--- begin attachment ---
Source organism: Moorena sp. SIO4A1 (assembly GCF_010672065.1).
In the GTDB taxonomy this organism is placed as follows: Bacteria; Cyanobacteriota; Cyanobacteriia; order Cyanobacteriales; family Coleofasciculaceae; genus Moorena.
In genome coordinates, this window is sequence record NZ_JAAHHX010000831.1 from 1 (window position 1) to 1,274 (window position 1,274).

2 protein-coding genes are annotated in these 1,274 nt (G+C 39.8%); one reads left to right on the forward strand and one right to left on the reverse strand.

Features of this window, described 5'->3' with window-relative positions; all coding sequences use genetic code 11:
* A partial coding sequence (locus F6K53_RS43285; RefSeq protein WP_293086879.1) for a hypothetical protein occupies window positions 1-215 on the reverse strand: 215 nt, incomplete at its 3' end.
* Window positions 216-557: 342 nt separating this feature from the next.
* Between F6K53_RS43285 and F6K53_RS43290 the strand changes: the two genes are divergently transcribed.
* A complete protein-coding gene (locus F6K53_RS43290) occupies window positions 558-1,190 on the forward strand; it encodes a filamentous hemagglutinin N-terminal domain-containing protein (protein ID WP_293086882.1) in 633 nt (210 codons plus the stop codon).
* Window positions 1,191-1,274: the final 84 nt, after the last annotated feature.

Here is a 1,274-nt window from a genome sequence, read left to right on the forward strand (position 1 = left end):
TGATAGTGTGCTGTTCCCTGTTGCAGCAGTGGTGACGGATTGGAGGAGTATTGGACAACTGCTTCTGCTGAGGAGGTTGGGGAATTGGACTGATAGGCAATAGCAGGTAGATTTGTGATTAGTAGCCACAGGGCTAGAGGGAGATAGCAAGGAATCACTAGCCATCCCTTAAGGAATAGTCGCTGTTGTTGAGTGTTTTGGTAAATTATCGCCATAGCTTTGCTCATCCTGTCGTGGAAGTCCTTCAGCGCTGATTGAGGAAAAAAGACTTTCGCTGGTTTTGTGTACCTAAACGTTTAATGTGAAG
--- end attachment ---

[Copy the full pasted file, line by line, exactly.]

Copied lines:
Source organism: Moorena sp. SIO4A1 (assembly GCF_010672065.1).
In the GTDB taxonomy this organism is placed as follows: Bacteria; Cyanobacteriota; Cyanobacteriia; order Cyanobacteriales; family Coleofasciculaceae; genus Moorena.
In genome coordinates, this window is sequence record NZ_JAAHHX010000831.1 from 1 (window position 1) to 1,274 (window position 1,274).

2 protein-coding genes are annotated in these 1,274 nt (G+C 39.8%); one reads left to right on the forward strand and one right to left on the reverse strand.

Features of this window, described 5'->3' with window-relative positions; all coding sequences use genetic code 11:
* A partial coding sequence (locus F6K53_RS43285; RefSeq protein WP_293086879.1) for a hypothetical protein occupies window positions 1-215 on the reverse strand: 215 nt, incomplete at its 3' end.
* Window positions 216-557: 342 nt separating this feature from the next.
* Between F6K53_RS43285 and F6K53_RS43290 the strand changes: the two genes are divergently transcribed.
* A complete protein-coding gene (locus F6K53_RS43290) occupies window positions 558-1,190 on the forward strand; it encodes a filamentous hemagglutinin N-terminal domain-containing protein (protein ID WP_293086882.1) in 633 nt (210 codons plus the stop codon).
* Window positions 1,191-1,274: the final 84 nt, after the last annotated feature.

Here is a 1,274-nt window from a genome sequence, read left to right on the forward strand (position 1 = left end):
TGATAGTGTGCTGTTCCCTGTTGCAGCAGTGGTGACGGATTGGAGGAGTATTGGACAACTGCTTCTGCTGAGGAGGTTGGGGAATTGGACTGATAGGCAATAGCAGGTAGATTTGTGATTAGTAGCCACAGGGCTAGAGGGAGATAGCAAGGAATCACTAGCCATCCCTTAAGGAATAGTCGCTGTTGTTGAGTGTTTTGGTAAATTATCGCCATAGCTTTGCTCATCCTGTCGTGGAAGTCCTTCAGCGCTGATTGAGGAAAAAAGACTTTCGCTGGTTTTGTGTACCTAAACGTTTAATGTGAAG